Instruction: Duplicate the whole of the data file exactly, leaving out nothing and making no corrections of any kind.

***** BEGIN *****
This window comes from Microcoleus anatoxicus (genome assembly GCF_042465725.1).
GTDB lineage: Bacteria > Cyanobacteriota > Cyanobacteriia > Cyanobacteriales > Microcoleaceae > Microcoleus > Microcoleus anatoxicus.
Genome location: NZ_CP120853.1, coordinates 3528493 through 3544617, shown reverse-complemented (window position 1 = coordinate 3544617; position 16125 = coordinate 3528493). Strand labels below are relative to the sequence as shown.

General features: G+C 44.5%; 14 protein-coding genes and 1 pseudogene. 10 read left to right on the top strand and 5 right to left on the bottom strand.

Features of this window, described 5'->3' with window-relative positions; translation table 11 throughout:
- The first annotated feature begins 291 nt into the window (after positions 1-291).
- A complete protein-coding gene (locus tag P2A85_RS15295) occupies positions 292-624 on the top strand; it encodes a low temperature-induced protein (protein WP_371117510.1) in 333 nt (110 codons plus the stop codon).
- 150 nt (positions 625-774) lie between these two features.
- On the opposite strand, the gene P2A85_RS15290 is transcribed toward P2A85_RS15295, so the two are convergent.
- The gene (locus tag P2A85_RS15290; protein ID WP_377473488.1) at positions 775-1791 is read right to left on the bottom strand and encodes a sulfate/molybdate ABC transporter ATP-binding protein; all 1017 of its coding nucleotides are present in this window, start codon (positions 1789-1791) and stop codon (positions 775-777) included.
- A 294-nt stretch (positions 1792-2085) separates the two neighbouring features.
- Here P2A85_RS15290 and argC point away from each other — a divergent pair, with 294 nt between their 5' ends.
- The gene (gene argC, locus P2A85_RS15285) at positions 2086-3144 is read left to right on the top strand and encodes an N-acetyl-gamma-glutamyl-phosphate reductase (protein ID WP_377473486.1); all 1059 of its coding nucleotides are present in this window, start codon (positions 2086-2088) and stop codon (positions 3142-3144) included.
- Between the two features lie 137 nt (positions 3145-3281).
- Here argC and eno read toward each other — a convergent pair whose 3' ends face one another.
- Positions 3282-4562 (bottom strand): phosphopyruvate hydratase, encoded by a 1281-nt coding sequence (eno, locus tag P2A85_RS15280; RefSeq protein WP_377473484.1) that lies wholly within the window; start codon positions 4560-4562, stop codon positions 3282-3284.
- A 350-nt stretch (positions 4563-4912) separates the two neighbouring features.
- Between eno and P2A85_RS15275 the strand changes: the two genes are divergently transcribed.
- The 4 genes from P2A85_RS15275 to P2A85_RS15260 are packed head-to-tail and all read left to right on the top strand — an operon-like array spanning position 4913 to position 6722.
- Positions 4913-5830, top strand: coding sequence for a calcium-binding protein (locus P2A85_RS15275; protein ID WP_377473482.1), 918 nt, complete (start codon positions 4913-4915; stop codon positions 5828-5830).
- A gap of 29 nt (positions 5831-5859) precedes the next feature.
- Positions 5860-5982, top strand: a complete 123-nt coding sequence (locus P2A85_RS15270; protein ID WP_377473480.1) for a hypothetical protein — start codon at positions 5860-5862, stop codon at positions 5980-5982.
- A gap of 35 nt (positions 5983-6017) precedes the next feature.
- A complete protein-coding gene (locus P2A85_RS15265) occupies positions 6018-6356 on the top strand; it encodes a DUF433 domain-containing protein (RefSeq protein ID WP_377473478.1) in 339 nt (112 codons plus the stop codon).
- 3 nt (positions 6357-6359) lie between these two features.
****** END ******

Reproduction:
This window comes from Microcoleus anatoxicus (genome assembly GCF_042465725.1).
GTDB lineage: Bacteria > Cyanobacteriota > Cyanobacteriia > Cyanobacteriales > Microcoleaceae > Microcoleus > Microcoleus anatoxicus.
Genome location: NZ_CP120853.1, coordinates 3528493 through 3544617, shown reverse-complemented (window position 1 = coordinate 3544617; position 16125 = coordinate 3528493). Strand labels below are relative to the sequence as shown.

General features: G+C 44.5%; 14 protein-coding genes and 1 pseudogene. 10 read left to right on the top strand and 5 right to left on the bottom strand.

Features of this window, described 5'->3' with window-relative positions; translation table 11 throughout:
- The first annotated feature begins 291 nt into the window (after positions 1-291).
- A complete protein-coding gene (locus tag P2A85_RS15295) occupies positions 292-624 on the top strand; it encodes a low temperature-induced protein (protein WP_371117510.1) in 333 nt (110 codons plus the stop codon).
- 150 nt (positions 625-774) lie between these two features.
- On the opposite strand, the gene P2A85_RS15290 is transcribed toward P2A85_RS15295, so the two are convergent.
- The gene (locus tag P2A85_RS15290; protein ID WP_377473488.1) at positions 775-1791 is read right to left on the bottom strand and encodes a sulfate/molybdate ABC transporter ATP-binding protein; all 1017 of its coding nucleotides are present in this window, start codon (positions 1789-1791) and stop codon (positions 775-777) included.
- A 294-nt stretch (positions 1792-2085) separates the two neighbouring features.
- Here P2A85_RS15290 and argC point away from each other — a divergent pair, with 294 nt between their 5' ends.
- The gene (gene argC, locus P2A85_RS15285) at positions 2086-3144 is read left to right on the top strand and encodes an N-acetyl-gamma-glutamyl-phosphate reductase (protein ID WP_377473486.1); all 1059 of its coding nucleotides are present in this window, start codon (positions 2086-2088) and stop codon (positions 3142-3144) included.
- Between the two features lie 137 nt (positions 3145-3281).
- Here argC and eno read toward each other — a convergent pair whose 3' ends face one another.
- Positions 3282-4562 (bottom strand): phosphopyruvate hydratase, encoded by a 1281-nt coding sequence (eno, locus tag P2A85_RS15280; RefSeq protein WP_377473484.1) that lies wholly within the window; start codon positions 4560-4562, stop codon positions 3282-3284.
- A 350-nt stretch (positions 4563-4912) separates the two neighbouring features.
- Between eno and P2A85_RS15275 the strand changes: the two genes are divergently transcribed.
- The 4 genes from P2A85_RS15275 to P2A85_RS15260 are packed head-to-tail and all read left to right on the top strand — an operon-like array spanning position 4913 to position 6722.
- Positions 4913-5830, top strand: coding sequence for a calcium-binding protein (locus P2A85_RS15275; protein ID WP_377473482.1), 918 nt, complete (start codon positions 4913-4915; stop codon positions 5828-5830).
- A gap of 29 nt (positions 5831-5859) precedes the next feature.
- Positions 5860-5982, top strand: a complete 123-nt coding sequence (locus P2A85_RS15270; protein ID WP_377473480.1) for a hypothetical protein — start codon at positions 5860-5862, stop codon at positions 5980-5982.
- A gap of 35 nt (positions 5983-6017) precedes the next feature.
- A complete protein-coding gene (locus P2A85_RS15265) occupies positions 6018-6356 on the top strand; it encodes a DUF433 domain-containing protein (RefSeq protein ID WP_377473478.1) in 339 nt (112 codons plus the stop codon).
- 3 nt (positions 6357-6359) lie between these two features.